ARHA Charters are formed for the common purpose of providing a local, convenient place to show, learn, enjoy Ranch Horses, and develop new friendships. Ranch Horse shows are fun, affordable, full of competition, and encourage ideas of good horsemanship and sportsmanship. Click here to view our current Charters.
We hope you will join us in promoting the true equine athlete by starting an ARHA Charter and hosting ARHA approved events in your area! Any group meeting the requirements and having interest in the American Ranch Horse Association may join by completing the Charter Application. Current Charters may submit a Charter Renewal Form.
Start A Charter
Are you interested fun family-oriented events? Do you enjoy well broke, reliable working horses? Would you like to share your love for the true equine athlete with others? If so, YOU should consider starting a ARHA regional charter in your area.
ARHA promotes the true western heritage of ranch horses through events, shows, and clinics while maintaining a national points and money record and awards program of national achievements, through an established set of standards and regulations. Come join us at ARHA in promoting the true equine athlete in a family oriented environment by starting an ARHA Charter and hosting ARHA approved events.
ARHA Charters are local associations across the nation, that are representatives of the American Ranch Horse Association. These independent organizations are formed for the common purpose of providing a local, convenient place to show, learn, and enjoy Ranch Horses while developing new friendships. Ranch horse shows are fun, affordable, competitive, and encourage ideas of good horsemanship and sportsmanship. Any group meeting the requirements and having interest in the American Ranch Horse Association may register with ARHA by completing the Charter Application.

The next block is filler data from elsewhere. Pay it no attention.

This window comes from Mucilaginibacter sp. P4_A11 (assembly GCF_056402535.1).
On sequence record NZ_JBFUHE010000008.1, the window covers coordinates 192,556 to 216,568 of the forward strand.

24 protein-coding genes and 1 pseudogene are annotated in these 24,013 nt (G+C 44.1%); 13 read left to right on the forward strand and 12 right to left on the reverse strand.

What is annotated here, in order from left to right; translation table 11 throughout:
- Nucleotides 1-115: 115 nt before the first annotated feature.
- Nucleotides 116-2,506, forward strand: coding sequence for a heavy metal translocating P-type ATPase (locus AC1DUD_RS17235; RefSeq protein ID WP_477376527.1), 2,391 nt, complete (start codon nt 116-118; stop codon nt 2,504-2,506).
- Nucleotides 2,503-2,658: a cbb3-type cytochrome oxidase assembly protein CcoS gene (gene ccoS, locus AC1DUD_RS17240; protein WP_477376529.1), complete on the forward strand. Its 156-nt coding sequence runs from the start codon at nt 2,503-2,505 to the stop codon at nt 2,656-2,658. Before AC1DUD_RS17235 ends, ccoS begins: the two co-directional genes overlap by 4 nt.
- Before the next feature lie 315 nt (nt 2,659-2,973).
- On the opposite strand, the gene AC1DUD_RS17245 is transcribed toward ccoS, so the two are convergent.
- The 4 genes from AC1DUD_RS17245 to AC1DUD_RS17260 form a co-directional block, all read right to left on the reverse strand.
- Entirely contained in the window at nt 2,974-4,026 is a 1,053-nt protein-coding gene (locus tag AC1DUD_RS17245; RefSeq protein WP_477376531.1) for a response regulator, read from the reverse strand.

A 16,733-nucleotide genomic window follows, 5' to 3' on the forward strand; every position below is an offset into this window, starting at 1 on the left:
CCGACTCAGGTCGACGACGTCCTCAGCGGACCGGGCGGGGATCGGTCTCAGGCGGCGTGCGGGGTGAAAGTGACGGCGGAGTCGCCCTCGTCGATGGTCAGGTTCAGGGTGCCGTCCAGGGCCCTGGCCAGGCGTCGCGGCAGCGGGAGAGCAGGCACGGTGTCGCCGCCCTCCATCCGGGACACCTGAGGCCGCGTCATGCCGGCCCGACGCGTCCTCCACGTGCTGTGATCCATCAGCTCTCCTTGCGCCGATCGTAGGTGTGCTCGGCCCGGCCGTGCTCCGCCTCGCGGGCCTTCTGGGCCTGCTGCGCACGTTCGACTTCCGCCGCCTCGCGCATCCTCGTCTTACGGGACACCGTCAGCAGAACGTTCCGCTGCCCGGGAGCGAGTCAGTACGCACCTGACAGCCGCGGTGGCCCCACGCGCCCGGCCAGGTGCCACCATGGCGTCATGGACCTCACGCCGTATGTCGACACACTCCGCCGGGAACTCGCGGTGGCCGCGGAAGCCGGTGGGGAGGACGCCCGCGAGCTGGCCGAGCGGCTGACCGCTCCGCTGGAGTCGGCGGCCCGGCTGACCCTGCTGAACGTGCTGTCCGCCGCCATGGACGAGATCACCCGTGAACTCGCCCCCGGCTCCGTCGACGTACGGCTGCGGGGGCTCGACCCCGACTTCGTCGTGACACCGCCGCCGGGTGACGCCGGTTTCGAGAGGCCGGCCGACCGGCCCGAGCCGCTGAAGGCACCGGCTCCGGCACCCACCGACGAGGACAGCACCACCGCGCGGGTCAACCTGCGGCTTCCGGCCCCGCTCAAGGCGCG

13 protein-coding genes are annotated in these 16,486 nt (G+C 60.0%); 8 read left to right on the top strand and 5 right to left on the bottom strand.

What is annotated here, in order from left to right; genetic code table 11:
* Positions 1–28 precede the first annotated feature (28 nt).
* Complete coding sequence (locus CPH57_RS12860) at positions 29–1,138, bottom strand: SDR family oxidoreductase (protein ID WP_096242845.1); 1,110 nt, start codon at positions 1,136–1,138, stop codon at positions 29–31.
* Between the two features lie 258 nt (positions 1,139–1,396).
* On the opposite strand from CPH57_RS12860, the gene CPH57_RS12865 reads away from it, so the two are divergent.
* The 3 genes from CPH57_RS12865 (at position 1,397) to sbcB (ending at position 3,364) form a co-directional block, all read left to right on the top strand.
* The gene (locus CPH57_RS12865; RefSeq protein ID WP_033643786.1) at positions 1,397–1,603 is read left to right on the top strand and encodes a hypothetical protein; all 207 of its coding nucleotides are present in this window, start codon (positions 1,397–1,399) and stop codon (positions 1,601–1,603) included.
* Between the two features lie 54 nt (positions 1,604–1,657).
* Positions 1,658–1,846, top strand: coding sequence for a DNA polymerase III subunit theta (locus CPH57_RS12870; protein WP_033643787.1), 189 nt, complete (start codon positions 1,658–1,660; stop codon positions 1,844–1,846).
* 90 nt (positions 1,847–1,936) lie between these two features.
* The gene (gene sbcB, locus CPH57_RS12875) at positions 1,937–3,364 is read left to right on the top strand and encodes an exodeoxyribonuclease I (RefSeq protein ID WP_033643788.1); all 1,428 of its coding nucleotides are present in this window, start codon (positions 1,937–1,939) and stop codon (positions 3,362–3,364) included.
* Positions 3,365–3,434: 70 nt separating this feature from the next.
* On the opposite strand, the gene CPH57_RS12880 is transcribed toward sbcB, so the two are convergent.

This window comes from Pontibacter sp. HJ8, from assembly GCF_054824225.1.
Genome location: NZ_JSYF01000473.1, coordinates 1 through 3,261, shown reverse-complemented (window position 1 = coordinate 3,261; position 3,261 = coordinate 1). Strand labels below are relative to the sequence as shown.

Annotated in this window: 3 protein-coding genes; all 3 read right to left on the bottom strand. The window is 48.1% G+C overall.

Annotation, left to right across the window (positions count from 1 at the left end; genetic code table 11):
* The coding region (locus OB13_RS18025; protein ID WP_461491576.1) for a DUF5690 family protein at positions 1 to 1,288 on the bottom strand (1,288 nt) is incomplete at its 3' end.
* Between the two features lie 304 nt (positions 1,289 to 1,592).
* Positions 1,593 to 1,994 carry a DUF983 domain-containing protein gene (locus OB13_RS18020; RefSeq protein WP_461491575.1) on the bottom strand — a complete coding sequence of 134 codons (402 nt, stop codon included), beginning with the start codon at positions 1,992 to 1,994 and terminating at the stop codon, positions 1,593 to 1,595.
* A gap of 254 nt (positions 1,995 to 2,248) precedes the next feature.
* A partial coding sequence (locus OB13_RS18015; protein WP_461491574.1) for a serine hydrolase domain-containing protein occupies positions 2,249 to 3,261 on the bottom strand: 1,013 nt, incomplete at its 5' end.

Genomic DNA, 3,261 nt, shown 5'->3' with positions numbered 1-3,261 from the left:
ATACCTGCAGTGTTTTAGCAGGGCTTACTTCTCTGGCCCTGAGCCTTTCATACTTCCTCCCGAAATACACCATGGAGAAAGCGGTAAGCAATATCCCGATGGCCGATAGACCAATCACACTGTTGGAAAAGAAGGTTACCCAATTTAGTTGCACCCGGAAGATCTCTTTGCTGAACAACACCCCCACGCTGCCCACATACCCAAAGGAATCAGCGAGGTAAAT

Wherever a group of ranch horse enthusiasts is found, there is a potential for a new ARHA Charter. Having several ARHA charters in one state or area is encouraged by ARHA. While a single Charter may work in small states, many smaller Charters within a larger state make it easier for members to meet. Small Charters may also work together to sponsor large, state, or region-wide events.
Forming a new Charter is not a monumental task. Breaking it down into a series of steps will allow steady development with minimal effort.
Spread the word that you would like to start a Charter. Place notices in tack shops, feed stores, vet clinics, and at local shows. The sign should include your name, phone number, address, email address, and a quick description of the new charter.
When your local efforts have been noticed, build on them. If funds permit, place classified ads in area newspapers and equine publications. Bear in mind that many publications welcome free editorial. Radio and television often offer reasonable advertising rates or try free community bulletin boards. Lists of newspapers, radio, and television stations for your region can be found in the Yellow Pages or on the Internet. These initial efforts should garner responses. Do not discourage any valuable inquiries! The job of a charter is to support ranch horse owners and encourage the interest and enthusiasm of future ARHA members.
- FIRST MEETING
- The first meeting will demonstrate whether there is enough support for a Charter. Be sure to cover the following areas:
- Describe why a new Charter should be formed.
- Discuss goals.
- After discussing these ideas, ask for input. Ideas may be taken from the Charter members. Some of the most beneficial activities including holding clinics, trail rides, and ARHA Approved shows and events. Summarize the information obtained. This can be used for the charter’s Mission statement.
- EXAMPLES OF A GOOD MISSION STATEMENT
- To operate for pleasure and recreation for the benefit of our members.
- To promote the ability of the ranch horse as the all around versatile horse through shows and events.
- To exchange and promote knowledge of the ranch horse and ARHA.